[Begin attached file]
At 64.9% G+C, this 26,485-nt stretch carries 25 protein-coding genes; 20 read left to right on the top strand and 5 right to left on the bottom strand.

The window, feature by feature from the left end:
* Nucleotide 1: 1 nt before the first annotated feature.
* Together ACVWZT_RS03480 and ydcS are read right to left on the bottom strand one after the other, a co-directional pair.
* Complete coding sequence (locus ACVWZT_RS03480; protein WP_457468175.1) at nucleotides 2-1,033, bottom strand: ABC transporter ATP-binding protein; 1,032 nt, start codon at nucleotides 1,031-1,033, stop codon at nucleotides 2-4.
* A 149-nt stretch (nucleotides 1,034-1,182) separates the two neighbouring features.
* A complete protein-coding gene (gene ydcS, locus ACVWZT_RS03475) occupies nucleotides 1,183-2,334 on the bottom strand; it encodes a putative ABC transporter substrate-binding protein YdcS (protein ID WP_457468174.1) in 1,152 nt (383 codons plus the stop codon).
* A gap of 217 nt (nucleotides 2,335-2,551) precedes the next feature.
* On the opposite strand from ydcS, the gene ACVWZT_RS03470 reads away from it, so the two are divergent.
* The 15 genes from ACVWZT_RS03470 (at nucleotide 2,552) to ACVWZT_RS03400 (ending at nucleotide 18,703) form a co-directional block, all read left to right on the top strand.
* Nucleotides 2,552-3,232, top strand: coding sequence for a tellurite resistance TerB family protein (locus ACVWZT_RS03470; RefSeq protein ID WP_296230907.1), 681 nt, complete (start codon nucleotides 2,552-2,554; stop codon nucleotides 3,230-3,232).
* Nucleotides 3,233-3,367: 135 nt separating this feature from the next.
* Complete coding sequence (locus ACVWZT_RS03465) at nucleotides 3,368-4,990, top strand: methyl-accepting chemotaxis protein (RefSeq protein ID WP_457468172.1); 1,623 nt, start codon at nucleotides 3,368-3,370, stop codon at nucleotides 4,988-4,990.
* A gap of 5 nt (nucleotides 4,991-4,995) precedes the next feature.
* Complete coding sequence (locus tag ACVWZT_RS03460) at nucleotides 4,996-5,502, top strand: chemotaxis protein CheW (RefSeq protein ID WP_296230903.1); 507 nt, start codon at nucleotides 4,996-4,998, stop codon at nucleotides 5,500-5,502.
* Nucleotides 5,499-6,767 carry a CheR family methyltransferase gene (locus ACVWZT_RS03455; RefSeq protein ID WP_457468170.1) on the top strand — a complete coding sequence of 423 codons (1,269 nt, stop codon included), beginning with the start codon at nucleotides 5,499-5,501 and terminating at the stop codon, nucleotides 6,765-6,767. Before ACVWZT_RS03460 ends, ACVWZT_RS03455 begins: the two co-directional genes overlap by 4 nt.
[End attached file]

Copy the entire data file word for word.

At 64.9% G+C, this 26,485-nt stretch carries 25 protein-coding genes; 20 read left to right on the top strand and 5 right to left on the bottom strand.

The window, feature by feature from the left end:
* Nucleotide 1: 1 nt before the first annotated feature.
* Together ACVWZT_RS03480 and ydcS are read right to left on the bottom strand one after the other, a co-directional pair.
* Complete coding sequence (locus ACVWZT_RS03480; protein WP_457468175.1) at nucleotides 2-1,033, bottom strand: ABC transporter ATP-binding protein; 1,032 nt, start codon at nucleotides 1,031-1,033, stop codon at nucleotides 2-4.
* A 149-nt stretch (nucleotides 1,034-1,182) separates the two neighbouring features.
* A complete protein-coding gene (gene ydcS, locus ACVWZT_RS03475) occupies nucleotides 1,183-2,334 on the bottom strand; it encodes a putative ABC transporter substrate-binding protein YdcS (protein ID WP_457468174.1) in 1,152 nt (383 codons plus the stop codon).
* A gap of 217 nt (nucleotides 2,335-2,551) precedes the next feature.
* On the opposite strand from ydcS, the gene ACVWZT_RS03470 reads away from it, so the two are divergent.
* The 15 genes from ACVWZT_RS03470 (at nucleotide 2,552) to ACVWZT_RS03400 (ending at nucleotide 18,703) form a co-directional block, all read left to right on the top strand.
* Nucleotides 2,552-3,232, top strand: coding sequence for a tellurite resistance TerB family protein (locus ACVWZT_RS03470; RefSeq protein ID WP_296230907.1), 681 nt, complete (start codon nucleotides 2,552-2,554; stop codon nucleotides 3,230-3,232).
* Nucleotides 3,233-3,367: 135 nt separating this feature from the next.
* Complete coding sequence (locus ACVWZT_RS03465) at nucleotides 3,368-4,990, top strand: methyl-accepting chemotaxis protein (RefSeq protein ID WP_457468172.1); 1,623 nt, start codon at nucleotides 3,368-3,370, stop codon at nucleotides 4,988-4,990.
* A gap of 5 nt (nucleotides 4,991-4,995) precedes the next feature.
* Complete coding sequence (locus tag ACVWZT_RS03460) at nucleotides 4,996-5,502, top strand: chemotaxis protein CheW (RefSeq protein ID WP_296230903.1); 507 nt, start codon at nucleotides 4,996-4,998, stop codon at nucleotides 5,500-5,502.
* Nucleotides 5,499-6,767 carry a CheR family methyltransferase gene (locus ACVWZT_RS03455; RefSeq protein ID WP_457468170.1) on the top strand — a complete coding sequence of 423 codons (1,269 nt, stop codon included), beginning with the start codon at nucleotides 5,499-5,501 and terminating at the stop codon, nucleotides 6,765-6,767. Before ACVWZT_RS03460 ends, ACVWZT_RS03455 begins: the two co-directional genes overlap by 4 nt.